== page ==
“Tell me a story.” How many times did we say that as kids? This request was usually followed up shortly after with “Will you read it again?”
From an early age, we develop a love for stories. Books become Best Sellers and movies become Blockbusters and musicals end up on Broadway.
It’s not just art. It’s science, technology and math too. We want to know why something was created. We’re curious about the story of Steve Jobs, Alan Turing and Stephen Hawking.
We are driven by story.
Stories begin with words on a page infused with life. That’s where the magic is. It is another’s journey that reaches across a page to touch your life. It’s a living, breathing art form we can enter into. A fairy tale is more than a myth and a saga is more than narration.
We are drawn to story.
Jesus taught with stories. Parables were the vessel for communicating the gospel. The heartbeat of the Greatest Story echoed in every other story is this: rescue, redemption, restoration.
“There is this difference between the growth of some human beings and that of others: in the one case it is a continuous dying, in the other a continuous resurrection.”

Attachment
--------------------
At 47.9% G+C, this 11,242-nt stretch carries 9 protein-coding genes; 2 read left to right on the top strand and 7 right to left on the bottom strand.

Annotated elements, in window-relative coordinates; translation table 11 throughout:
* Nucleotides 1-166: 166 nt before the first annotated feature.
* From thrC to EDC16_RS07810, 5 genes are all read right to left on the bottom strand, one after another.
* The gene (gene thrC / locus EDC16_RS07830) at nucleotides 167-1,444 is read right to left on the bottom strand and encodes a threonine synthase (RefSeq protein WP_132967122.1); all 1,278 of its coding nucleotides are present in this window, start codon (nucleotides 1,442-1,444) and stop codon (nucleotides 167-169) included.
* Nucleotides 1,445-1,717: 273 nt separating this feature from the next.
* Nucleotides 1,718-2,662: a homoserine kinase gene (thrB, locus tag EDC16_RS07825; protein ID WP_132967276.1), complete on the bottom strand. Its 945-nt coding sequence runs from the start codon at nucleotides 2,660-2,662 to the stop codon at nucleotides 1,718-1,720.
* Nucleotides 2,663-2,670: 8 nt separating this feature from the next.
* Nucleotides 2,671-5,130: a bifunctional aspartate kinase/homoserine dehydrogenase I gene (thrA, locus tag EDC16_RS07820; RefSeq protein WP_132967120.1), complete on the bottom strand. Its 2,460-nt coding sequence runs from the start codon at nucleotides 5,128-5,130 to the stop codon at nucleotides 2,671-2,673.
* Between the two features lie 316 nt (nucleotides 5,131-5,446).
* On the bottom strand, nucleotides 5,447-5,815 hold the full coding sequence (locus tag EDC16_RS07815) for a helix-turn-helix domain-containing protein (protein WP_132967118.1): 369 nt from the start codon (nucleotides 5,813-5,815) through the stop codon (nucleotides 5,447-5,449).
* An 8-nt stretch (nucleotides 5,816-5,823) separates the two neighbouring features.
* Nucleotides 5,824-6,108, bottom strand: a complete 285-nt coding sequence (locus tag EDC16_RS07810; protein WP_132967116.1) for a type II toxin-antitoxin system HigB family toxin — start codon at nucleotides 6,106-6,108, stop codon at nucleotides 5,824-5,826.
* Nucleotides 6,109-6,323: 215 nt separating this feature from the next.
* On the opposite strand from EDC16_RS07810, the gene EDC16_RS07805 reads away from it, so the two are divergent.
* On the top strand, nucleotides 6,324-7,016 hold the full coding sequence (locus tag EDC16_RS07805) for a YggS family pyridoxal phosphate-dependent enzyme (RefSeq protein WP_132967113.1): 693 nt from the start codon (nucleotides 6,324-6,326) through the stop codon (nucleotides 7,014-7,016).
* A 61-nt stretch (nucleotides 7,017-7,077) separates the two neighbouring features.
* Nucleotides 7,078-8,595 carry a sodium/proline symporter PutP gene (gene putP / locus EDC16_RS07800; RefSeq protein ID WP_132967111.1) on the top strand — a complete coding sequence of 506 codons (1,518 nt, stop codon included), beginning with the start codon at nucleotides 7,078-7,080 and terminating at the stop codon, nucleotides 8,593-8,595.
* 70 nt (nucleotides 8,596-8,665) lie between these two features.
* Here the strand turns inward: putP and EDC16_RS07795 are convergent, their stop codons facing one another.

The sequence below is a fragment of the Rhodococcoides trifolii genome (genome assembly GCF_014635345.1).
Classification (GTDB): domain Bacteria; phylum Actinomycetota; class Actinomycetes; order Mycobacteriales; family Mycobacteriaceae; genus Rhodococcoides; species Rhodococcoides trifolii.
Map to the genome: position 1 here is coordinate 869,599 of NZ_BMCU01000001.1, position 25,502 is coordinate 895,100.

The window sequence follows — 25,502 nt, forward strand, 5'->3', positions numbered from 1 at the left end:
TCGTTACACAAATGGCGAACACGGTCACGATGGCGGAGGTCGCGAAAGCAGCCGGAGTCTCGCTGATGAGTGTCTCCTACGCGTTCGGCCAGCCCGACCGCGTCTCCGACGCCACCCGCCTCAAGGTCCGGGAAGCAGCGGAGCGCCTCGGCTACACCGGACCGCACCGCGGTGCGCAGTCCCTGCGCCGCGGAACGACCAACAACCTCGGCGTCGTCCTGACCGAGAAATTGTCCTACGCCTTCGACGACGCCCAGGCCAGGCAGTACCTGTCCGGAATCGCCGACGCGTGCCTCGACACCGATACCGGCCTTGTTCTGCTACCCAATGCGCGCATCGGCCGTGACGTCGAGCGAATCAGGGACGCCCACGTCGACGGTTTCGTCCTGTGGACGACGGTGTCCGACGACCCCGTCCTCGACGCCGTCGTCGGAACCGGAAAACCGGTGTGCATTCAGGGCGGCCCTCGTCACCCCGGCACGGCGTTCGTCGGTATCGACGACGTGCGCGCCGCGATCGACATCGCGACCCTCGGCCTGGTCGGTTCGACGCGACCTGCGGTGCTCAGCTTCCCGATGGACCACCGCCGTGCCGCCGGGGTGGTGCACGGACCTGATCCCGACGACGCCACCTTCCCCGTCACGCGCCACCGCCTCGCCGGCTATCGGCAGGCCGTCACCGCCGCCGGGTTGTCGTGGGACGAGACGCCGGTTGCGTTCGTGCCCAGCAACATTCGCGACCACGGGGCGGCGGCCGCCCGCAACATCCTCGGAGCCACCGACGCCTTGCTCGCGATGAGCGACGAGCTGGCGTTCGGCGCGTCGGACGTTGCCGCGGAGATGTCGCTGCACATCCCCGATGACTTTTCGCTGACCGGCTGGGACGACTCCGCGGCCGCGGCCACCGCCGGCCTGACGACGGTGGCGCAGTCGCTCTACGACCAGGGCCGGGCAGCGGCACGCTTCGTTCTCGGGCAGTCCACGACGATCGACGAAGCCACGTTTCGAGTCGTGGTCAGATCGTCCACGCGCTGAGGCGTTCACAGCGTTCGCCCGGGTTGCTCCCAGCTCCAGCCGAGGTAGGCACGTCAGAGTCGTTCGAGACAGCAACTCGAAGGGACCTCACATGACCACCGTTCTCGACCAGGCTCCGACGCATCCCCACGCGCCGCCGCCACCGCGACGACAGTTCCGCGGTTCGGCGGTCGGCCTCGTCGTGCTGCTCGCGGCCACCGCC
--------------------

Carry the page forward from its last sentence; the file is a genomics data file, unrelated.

― George MacDonald, The Princess and Curdie
Stories offer a parable of our lives. We each have a story within us – the story we’re walking and crafting. But we also have the Greater Story swirling around in us permeating us with life-giving narrative, direction, purpose, adventure and romance.
We are story.
Again and again, story points us to the Creator, to light in darkness, to our brokenness, to rescue, and to redemption, which is our happily ever after. In the journey and adventure of story, we find our voice, courage, and identity.
“Courage is found in unlikely places.”
― J.R.R. Tolkien
Sermons are meaningful, not because of a series of points, facts and references, but because of the greater story of the Gospel – the story we’re invited into and have a crucial role to play. All good stories reflect the Great Story.